Can innovative work be achieved by a program officer in a philanthropic organization? I remember asking this question when I started at the Hewlett Foundation in 2010. In my time there, I learned that program staff at philanthropies get to focus on some of the world’s biggest problems and have the advantage of using their institution’s many resources to craft the best strategies to address them and lever innovation.
Eight years ago, no one could have imagined the revolutionary technological advances and innovation we have today. Yet these years will likely pale in comparison to the next eight as technology continues to develop.
City landscapes have and will continue to adapt to waves of innovation, such as those created by autonomous vehicles, likely leading to a complete rewiring of streets and modes of transportation. I have seen the need to “ride the wave” of new developments, look around the corner, and make the case for new policy and new approaches to advocacy that enhance the new paradigm we are entering.
The New Mobility Revolution
As part of the climate program at Hewlett, we worked to reduce emissions from the transportation of people and goods. Through years of research, analysis, and collaboration with NGOs, government, industry, and academia, we developed a two-part strategy:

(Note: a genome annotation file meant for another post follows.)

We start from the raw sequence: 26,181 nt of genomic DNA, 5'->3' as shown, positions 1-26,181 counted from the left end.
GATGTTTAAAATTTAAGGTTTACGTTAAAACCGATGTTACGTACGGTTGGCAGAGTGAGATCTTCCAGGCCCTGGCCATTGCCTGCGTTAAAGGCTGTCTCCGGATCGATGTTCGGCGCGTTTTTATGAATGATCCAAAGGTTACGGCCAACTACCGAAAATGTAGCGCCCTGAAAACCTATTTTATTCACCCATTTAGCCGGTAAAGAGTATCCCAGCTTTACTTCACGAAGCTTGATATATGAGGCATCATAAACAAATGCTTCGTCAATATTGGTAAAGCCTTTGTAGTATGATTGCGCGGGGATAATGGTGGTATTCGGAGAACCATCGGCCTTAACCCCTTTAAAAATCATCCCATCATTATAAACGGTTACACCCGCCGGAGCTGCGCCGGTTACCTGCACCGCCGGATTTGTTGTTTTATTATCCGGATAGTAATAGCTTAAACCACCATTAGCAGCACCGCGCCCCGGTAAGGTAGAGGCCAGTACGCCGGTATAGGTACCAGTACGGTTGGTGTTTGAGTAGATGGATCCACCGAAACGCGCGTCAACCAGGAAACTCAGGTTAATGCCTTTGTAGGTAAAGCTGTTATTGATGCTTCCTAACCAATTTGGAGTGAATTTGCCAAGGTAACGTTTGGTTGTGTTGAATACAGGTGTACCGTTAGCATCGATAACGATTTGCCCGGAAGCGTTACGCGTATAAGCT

- Decarbonize fuels used by cars, ships, trains, and planes
- Optimize the efficiency of the overall transport system – that is, move more people and more goods with fewer vehicles, producing significantly fewer carbon emissions
While this approach itself didn’t change much in the last eight years, what has changed is the urban landscape itself.
Many cities around the world have gone from a small set of transportation choices to a variety of options, aided by information technology improvements and the extensive use of smart phones. It’s hard to imagine cities without ride-sharing companies such as Uber, Lyft, Didi, and Ola, but these are all companies that emerged in the last eight years.
Bike-sharing has also become a way of life in many cities – first with physical docks, and now with the invention of dockless and electric bikes. Companies like Ofo, Jump, and Mobike have existed for only a couple of years, yet they have revolutionized urban transportation, particularly in crowded metropolises like New York, Mexico City, Washington, Beijing, San Francisco, and many others.
The emergence of ride-hailing, bike-sharing and other innovations in mobility were made possible by entrepreneurs seizing an opportunity and forward-looking policy and leadership from local governments. One of Hewlett’s grantees, the Institute for Transportation and Development Policy, supported officials in Mexico City to implement Ecobici. Launched in 2013, it is the largest bike-sharing system in Latin America, with over 6,000 bikes replacing many car trips through dense neighborhoods of the city.
The same year, WRI Ross Center in India ran Rickshaw Challenge, the first accelerator for new mobility business for three-wheelers, which opened the door for many other improved first and last-mile connection services across the country.
Electric Vehicles Rising
In the last eight years, we’ve also seen the dramatic rise of electric vehicles (EVs) in many countries, such as the United States, Norway, Germany, Japan, and China, and ambitious commitments by developing nations like India and Costa Rica. There are now 3 million EVs in the world, and cities like Los Angeles, London, Shenzhen, and Bangalore have committed to all-electric public bus fleets.